B) The city will exercise control over the development at the Point once the developer leaves. If you’re suggesting that a developer should own the whole thing lock stock and barrel once they sign the check, then they should own it in perpetuity or perhaps until the city buys it from them. I’d go for that. But that’s fantasy and that’s why your bad is the enemy of B good, which means shared risk and shared future revenues (or loss).

    Comment by Jack Richard — January 27, 2010 @ 12:17 pm

  19. 17
    On many occasions I have listed the money difference btw property taxes & other revenue. You (nor anyone else) have never countered them with anything other than an unsubstantiated or outright erroneous opinion.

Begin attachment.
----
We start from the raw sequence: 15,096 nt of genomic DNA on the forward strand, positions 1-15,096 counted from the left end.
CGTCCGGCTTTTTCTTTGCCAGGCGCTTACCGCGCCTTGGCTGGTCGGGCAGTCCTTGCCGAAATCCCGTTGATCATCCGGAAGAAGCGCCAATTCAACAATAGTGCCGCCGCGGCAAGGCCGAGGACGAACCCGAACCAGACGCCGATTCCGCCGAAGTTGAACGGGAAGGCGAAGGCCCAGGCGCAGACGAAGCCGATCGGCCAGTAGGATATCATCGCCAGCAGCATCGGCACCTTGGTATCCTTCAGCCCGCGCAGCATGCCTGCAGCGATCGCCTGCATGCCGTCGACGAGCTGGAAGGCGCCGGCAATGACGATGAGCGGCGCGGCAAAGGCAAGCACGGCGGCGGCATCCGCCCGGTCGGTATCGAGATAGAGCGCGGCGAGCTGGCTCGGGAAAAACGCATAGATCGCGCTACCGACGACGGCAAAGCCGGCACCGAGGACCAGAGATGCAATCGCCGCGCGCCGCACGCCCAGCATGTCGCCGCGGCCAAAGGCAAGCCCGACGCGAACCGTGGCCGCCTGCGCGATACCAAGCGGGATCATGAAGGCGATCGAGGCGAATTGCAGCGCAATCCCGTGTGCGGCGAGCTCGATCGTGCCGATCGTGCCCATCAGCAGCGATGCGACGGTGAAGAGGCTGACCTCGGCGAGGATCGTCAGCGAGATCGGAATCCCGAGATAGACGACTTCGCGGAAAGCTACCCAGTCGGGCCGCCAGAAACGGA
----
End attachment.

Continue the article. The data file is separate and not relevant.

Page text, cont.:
As above, please share with me your scenario under which the city profits.

    Comment by David Hart — January 27, 2010 @ 12:28 pm

  20. 18

    If by “movement toward that end” you mean vouchers, they still involve use of public funds. The service may be provided by private entities but the students’ vouchers of cash are supplied by taxpayers.

    Comment by David Hart — January 27, 2010 @ 1:00 pm

  21. ANT: According to the Greenbelt Alliance, Strategic Economics peer reviewed the City’s election report, but if you have any questions, you can contact the Greenbelt Alliance directly.

    Comment by Lauren Do — January 27, 2010 @ 1:19 pm

  22. 19 re 18